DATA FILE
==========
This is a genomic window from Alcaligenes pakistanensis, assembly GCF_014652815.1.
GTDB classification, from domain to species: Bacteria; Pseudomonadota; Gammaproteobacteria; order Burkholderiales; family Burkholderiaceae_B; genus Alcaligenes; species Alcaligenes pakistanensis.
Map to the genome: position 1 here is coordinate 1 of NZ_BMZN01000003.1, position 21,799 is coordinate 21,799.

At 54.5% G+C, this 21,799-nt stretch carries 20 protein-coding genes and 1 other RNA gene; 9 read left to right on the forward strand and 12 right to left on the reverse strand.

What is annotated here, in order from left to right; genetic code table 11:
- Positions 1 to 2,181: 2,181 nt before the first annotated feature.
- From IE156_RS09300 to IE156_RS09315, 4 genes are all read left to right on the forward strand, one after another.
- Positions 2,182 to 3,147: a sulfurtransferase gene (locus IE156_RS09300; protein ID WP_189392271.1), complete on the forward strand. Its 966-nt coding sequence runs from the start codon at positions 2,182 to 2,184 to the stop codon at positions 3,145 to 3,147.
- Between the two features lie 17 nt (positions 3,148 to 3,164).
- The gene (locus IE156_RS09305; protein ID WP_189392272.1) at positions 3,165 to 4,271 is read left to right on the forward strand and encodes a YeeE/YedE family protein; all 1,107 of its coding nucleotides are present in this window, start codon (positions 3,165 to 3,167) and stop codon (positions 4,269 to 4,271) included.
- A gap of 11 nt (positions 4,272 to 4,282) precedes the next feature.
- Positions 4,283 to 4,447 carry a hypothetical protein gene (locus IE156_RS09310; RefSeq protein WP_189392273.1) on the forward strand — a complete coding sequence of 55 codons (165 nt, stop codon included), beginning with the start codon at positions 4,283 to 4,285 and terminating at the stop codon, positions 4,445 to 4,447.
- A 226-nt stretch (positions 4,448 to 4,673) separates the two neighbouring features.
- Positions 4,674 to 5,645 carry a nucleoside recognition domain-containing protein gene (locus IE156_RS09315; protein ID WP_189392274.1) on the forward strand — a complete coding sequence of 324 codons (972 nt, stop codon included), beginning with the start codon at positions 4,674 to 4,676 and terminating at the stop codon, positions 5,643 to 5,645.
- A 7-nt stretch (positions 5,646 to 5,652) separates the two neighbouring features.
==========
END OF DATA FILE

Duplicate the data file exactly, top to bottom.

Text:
This is a genomic window from Alcaligenes pakistanensis, assembly GCF_014652815.1.
GTDB classification, from domain to species: Bacteria; Pseudomonadota; Gammaproteobacteria; order Burkholderiales; family Burkholderiaceae_B; genus Alcaligenes; species Alcaligenes pakistanensis.
Map to the genome: position 1 here is coordinate 1 of NZ_BMZN01000003.1, position 21,799 is coordinate 21,799.

At 54.5% G+C, this 21,799-nt stretch carries 20 protein-coding genes and 1 other RNA gene; 9 read left to right on the forward strand and 12 right to left on the reverse strand.

What is annotated here, in order from left to right; genetic code table 11:
- Positions 1 to 2,181: 2,181 nt before the first annotated feature.
- From IE156_RS09300 to IE156_RS09315, 4 genes are all read left to right on the forward strand, one after another.
- Positions 2,182 to 3,147: a sulfurtransferase gene (locus IE156_RS09300; protein ID WP_189392271.1), complete on the forward strand. Its 966-nt coding sequence runs from the start codon at positions 2,182 to 2,184 to the stop codon at positions 3,145 to 3,147.
- Between the two features lie 17 nt (positions 3,148 to 3,164).
- The gene (locus IE156_RS09305; protein ID WP_189392272.1) at positions 3,165 to 4,271 is read left to right on the forward strand and encodes a YeeE/YedE family protein; all 1,107 of its coding nucleotides are present in this window, start codon (positions 3,165 to 3,167) and stop codon (positions 4,269 to 4,271) included.
- A gap of 11 nt (positions 4,272 to 4,282) precedes the next feature.
- Positions 4,283 to 4,447 carry a hypothetical protein gene (locus IE156_RS09310; RefSeq protein WP_189392273.1) on the forward strand — a complete coding sequence of 55 codons (165 nt, stop codon included), beginning with the start codon at positions 4,283 to 4,285 and terminating at the stop codon, positions 4,445 to 4,447.
- A 226-nt stretch (positions 4,448 to 4,673) separates the two neighbouring features.
- Positions 4,674 to 5,645 carry a nucleoside recognition domain-containing protein gene (locus IE156_RS09315; protein ID WP_189392274.1) on the forward strand — a complete coding sequence of 324 codons (972 nt, stop codon included), beginning with the start codon at positions 4,674 to 4,676 and terminating at the stop codon, positions 5,643 to 5,645.
- A 7-nt stretch (positions 5,646 to 5,652) separates the two neighbouring features.